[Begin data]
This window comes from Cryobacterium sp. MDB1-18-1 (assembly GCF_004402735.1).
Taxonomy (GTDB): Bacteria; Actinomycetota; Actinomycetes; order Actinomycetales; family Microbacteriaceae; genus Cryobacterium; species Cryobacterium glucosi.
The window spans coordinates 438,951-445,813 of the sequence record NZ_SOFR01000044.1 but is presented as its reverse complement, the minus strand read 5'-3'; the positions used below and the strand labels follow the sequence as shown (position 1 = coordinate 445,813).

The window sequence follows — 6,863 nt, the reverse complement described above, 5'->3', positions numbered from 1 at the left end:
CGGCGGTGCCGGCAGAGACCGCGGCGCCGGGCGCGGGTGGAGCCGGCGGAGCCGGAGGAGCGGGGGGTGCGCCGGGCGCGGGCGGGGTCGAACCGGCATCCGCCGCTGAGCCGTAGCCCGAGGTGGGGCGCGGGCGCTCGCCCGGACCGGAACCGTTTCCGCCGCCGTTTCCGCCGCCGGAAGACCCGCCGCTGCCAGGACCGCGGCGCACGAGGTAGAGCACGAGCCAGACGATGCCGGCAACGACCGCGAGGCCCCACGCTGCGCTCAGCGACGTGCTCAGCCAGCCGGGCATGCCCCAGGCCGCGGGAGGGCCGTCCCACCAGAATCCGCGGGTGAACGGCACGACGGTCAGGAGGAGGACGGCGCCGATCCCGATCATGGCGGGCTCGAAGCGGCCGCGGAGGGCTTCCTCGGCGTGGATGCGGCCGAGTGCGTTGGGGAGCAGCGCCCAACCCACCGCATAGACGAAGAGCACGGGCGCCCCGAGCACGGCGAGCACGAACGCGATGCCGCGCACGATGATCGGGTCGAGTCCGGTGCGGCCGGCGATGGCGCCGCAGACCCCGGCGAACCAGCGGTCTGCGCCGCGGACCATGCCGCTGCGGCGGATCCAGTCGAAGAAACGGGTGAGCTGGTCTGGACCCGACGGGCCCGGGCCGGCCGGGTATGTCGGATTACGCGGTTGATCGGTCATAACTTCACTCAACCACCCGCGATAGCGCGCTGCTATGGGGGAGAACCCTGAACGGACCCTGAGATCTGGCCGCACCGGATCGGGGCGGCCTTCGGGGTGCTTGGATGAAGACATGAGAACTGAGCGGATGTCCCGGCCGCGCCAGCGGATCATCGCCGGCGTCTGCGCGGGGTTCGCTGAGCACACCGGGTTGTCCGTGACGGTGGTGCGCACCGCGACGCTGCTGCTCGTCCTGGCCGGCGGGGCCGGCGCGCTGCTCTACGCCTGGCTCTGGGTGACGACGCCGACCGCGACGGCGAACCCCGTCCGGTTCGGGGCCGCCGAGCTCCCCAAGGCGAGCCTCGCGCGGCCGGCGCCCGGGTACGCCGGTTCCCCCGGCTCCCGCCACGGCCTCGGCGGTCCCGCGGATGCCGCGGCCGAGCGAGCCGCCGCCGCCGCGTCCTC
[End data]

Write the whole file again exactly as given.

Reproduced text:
This window comes from Cryobacterium sp. MDB1-18-1 (assembly GCF_004402735.1).
Taxonomy (GTDB): Bacteria; Actinomycetota; Actinomycetes; order Actinomycetales; family Microbacteriaceae; genus Cryobacterium; species Cryobacterium glucosi.
The window spans coordinates 438,951-445,813 of the sequence record NZ_SOFR01000044.1 but is presented as its reverse complement, the minus strand read 5'-3'; the positions used below and the strand labels follow the sequence as shown (position 1 = coordinate 445,813).

The window sequence follows — 6,863 nt, the reverse complement described above, 5'->3', positions numbered from 1 at the left end:
CGGCGGTGCCGGCAGAGACCGCGGCGCCGGGCGCGGGTGGAGCCGGCGGAGCCGGAGGAGCGGGGGGTGCGCCGGGCGCGGGCGGGGTCGAACCGGCATCCGCCGCTGAGCCGTAGCCCGAGGTGGGGCGCGGGCGCTCGCCCGGACCGGAACCGTTTCCGCCGCCGTTTCCGCCGCCGGAAGACCCGCCGCTGCCAGGACCGCGGCGCACGAGGTAGAGCACGAGCCAGACGATGCCGGCAACGACCGCGAGGCCCCACGCTGCGCTCAGCGACGTGCTCAGCCAGCCGGGCATGCCCCAGGCCGCGGGAGGGCCGTCCCACCAGAATCCGCGGGTGAACGGCACGACGGTCAGGAGGAGGACGGCGCCGATCCCGATCATGGCGGGCTCGAAGCGGCCGCGGAGGGCTTCCTCGGCGTGGATGCGGCCGAGTGCGTTGGGGAGCAGCGCCCAACCCACCGCATAGACGAAGAGCACGGGCGCCCCGAGCACGGCGAGCACGAACGCGATGCCGCGCACGATGATCGGGTCGAGTCCGGTGCGGCCGGCGATGGCGCCGCAGACCCCGGCGAACCAGCGGTCTGCGCCGCGGACCATGCCGCTGCGGCGGATCCAGTCGAAGAAACGGGTGAGCTGGTCTGGACCCGACGGGCCCGGGCCGGCCGGGTATGTCGGATTACGCGGTTGATCGGTCATAACTTCACTCAACCACCCGCGATAGCGCGCTGCTATGGGGGAGAACCCTGAACGGACCCTGAGATCTGGCCGCACCGGATCGGGGCGGCCTTCGGGGTGCTTGGATGAAGACATGAGAACTGAGCGGATGTCCCGGCCGCGCCAGCGGATCATCGCCGGCGTCTGCGCGGGGTTCGCTGAGCACACCGGGTTGTCCGTGACGGTGGTGCGCACCGCGACGCTGCTGCTCGTCCTGGCCGGCGGGGCCGGCGCGCTGCTCTACGCCTGGCTCTGGGTGACGACGCCGACCGCGACGGCGAACCCCGTCCGGTTCGGGGCCGCCGAGCTCCCCAAGGCGAGCCTCGCGCGGCCGGCGCCCGGGTACGCCGGTTCCCCCGGCTCCCGCCACGGCCTCGGCGGTCCCGCGGATGCCGCGGCCGAGCGAGCCGCCGCCGCCGCGTCCTC